Date of this Version
Bast, Violet. "Rhythms of Cinematic Horror: Enabling the Device of the Frame" Master of Architecture Thesis, The University of Nebraska-Lincoln, 2020.
Horror can be defined as the lens in the pursuit of defining a complex model of aesthetic judgement, which is a classification that has conventionally been home to profound suspicion about the virtues of aesthetic itself. Particularly in horror films, the device of the frame can be utilized as an opportunity to alter a viewer’s perception of what may or may not occur within a space. This affiliation with space is what allows cinema and architecture to link their worlds and human experience together. By employing the methodologies of rhythmic impact and montage theory, the effects of horror-derived operations on normative architectural elements can be generated to produce a dynamic quality of atmospheric space. In this sense, horror is not simply the result of a process, but rather a process and a method in and of itself for re-assembling and formulating the essence of architecture. In the end, horror is used as an aesthetic procedure - a tactic of uncovering the value of less discernible attributes.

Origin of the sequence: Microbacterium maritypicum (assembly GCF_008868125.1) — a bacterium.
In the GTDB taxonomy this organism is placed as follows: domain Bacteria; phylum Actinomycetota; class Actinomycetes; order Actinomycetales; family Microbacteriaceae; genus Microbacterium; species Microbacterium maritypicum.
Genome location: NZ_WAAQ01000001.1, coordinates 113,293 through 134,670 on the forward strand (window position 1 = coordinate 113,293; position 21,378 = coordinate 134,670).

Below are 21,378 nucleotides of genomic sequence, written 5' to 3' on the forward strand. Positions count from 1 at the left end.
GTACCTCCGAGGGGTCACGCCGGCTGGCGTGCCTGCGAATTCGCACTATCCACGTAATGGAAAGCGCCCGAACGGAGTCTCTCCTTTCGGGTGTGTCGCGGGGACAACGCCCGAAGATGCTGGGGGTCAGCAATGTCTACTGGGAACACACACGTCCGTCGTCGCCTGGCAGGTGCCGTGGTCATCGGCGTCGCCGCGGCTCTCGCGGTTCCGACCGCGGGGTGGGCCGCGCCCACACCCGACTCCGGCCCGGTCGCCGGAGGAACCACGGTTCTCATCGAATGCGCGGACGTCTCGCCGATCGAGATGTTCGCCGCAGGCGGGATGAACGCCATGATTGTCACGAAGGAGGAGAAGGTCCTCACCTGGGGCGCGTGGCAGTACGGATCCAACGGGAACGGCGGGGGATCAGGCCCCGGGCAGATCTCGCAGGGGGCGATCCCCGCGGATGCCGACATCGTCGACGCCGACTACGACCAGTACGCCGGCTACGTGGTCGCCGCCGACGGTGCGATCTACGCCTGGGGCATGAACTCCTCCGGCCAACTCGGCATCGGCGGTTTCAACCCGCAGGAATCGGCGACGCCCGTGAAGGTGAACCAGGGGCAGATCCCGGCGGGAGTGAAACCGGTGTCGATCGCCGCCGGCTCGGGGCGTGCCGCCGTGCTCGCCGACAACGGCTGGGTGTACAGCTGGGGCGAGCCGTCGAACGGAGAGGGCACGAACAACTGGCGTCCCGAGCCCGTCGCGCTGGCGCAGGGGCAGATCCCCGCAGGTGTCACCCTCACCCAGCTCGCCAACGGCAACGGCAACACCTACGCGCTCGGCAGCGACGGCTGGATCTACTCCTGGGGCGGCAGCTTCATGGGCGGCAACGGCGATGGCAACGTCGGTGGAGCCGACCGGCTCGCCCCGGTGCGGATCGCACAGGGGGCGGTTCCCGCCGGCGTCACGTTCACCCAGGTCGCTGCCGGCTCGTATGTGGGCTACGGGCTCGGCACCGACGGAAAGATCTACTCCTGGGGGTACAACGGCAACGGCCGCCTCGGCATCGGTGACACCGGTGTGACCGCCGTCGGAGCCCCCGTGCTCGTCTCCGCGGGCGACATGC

Under the Advisement of Zachary Tate Porter, Ph.D.